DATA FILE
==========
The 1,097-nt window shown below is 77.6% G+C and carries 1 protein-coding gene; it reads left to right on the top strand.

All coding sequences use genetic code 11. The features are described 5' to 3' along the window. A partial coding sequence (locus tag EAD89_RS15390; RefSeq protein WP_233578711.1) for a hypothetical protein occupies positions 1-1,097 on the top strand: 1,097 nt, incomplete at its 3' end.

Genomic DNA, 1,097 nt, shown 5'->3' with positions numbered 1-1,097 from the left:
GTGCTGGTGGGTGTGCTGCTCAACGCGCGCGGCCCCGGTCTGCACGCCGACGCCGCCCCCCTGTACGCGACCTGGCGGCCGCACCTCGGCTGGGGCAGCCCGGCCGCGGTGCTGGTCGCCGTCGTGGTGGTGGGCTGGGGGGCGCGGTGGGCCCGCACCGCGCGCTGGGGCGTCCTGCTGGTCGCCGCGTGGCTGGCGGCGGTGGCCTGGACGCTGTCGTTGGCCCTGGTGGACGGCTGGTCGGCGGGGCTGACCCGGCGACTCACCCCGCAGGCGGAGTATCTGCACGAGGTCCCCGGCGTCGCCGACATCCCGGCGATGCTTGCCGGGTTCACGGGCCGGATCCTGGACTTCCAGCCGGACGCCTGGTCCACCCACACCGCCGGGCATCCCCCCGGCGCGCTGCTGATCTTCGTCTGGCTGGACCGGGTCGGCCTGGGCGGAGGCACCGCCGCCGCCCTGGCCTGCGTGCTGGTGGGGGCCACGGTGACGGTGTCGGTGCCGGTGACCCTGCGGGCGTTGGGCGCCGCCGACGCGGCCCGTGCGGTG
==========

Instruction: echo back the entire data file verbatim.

The 1,097-nt window shown below is 77.6% G+C and carries 1 protein-coding gene; it reads left to right on the top strand.

All coding sequences use genetic code 11. The features are described 5' to 3' along the window. A partial coding sequence (locus tag EAD89_RS15390; RefSeq protein WP_233578711.1) for a hypothetical protein occupies positions 1-1,097 on the top strand: 1,097 nt, incomplete at its 3' end.

Genomic DNA, 1,097 nt, shown 5'->3' with positions numbered 1-1,097 from the left:
GTGCTGGTGGGTGTGCTGCTCAACGCGCGCGGCCCCGGTCTGCACGCCGACGCCGCCCCCCTGTACGCGACCTGGCGGCCGCACCTCGGCTGGGGCAGCCCGGCCGCGGTGCTGGTCGCCGTCGTGGTGGTGGGCTGGGGGGCGCGGTGGGCCCGCACCGCGCGCTGGGGCGTCCTGCTGGTCGCCGCGTGGCTGGCGGCGGTGGCCTGGACGCTGTCGTTGGCCCTGGTGGACGGCTGGTCGGCGGGGCTGACCCGGCGACTCACCCCGCAGGCGGAGTATCTGCACGAGGTCCCCGGCGTCGCCGACATCCCGGCGATGCTTGCCGGGTTCACGGGCCGGATCCTGGACTTCCAGCCGGACGCCTGGTCCACCCACACCGCCGGGCATCCCCCCGGCGCGCTGCTGATCTTCGTCTGGCTGGACCGGGTCGGCCTGGGCGGAGGCACCGCCGCCGCCCTGGCCTGCGTGCTGGTGGGGGCCACGGTGACGGTGTCGGTGCCGGTGACCCTGCGGGCGTTGGGCGCCGCCGACGCGGCCCGTGCGGTG